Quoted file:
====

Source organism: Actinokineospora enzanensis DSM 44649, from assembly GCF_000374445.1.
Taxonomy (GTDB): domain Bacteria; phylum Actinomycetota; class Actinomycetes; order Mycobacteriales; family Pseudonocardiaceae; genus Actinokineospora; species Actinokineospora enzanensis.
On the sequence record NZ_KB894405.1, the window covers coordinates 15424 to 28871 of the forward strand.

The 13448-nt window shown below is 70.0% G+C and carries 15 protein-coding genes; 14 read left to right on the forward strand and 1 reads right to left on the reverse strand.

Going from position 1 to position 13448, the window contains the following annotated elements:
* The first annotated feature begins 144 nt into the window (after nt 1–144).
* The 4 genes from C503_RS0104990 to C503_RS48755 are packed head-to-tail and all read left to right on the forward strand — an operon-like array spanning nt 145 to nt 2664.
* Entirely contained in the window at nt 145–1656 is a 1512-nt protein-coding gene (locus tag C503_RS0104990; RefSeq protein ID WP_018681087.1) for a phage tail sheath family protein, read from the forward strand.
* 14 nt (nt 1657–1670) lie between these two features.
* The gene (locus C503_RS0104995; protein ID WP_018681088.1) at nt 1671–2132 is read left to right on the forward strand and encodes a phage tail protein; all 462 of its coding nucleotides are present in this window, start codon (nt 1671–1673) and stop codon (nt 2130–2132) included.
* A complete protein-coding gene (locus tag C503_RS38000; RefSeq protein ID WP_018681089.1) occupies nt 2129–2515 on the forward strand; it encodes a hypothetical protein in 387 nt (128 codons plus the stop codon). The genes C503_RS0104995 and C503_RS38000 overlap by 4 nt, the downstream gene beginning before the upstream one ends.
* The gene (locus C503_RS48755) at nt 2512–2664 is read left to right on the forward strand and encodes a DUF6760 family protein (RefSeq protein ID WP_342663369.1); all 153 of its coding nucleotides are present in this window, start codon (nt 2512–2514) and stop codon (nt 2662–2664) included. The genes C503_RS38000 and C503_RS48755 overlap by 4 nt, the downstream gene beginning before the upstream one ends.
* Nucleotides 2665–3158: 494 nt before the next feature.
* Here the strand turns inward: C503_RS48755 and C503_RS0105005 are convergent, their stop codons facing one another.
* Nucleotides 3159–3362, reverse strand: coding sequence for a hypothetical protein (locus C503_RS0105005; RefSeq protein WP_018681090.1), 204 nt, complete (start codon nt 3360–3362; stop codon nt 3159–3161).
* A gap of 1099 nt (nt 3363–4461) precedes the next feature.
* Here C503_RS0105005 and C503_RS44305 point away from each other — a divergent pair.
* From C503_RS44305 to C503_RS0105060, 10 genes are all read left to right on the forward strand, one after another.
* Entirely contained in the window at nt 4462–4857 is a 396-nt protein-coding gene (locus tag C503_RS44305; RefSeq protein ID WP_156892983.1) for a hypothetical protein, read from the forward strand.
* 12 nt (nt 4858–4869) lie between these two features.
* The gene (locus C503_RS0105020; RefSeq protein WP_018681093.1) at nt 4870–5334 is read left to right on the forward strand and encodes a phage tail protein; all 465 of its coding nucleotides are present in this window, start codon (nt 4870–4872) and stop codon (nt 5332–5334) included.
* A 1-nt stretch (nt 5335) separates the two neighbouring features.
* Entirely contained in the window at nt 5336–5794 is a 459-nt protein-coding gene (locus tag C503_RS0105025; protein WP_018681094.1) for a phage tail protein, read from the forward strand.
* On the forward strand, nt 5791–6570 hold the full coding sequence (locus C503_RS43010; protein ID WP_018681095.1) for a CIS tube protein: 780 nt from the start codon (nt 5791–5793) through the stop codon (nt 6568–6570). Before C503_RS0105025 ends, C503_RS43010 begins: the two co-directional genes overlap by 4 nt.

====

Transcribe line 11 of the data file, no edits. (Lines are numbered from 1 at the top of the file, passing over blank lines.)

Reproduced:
* A complete protein-coding gene (locus tag C503_RS38000; RefSeq protein ID WP_018681089.1) occupies nt 2129–2515 on the forward strand; it encodes a hypothetical protein in 387 nt (128 codons plus the stop codon). The genes C503_RS0104995 and C503_RS38000 overlap by 4 nt, the downstream gene beginning before the upstream one ends.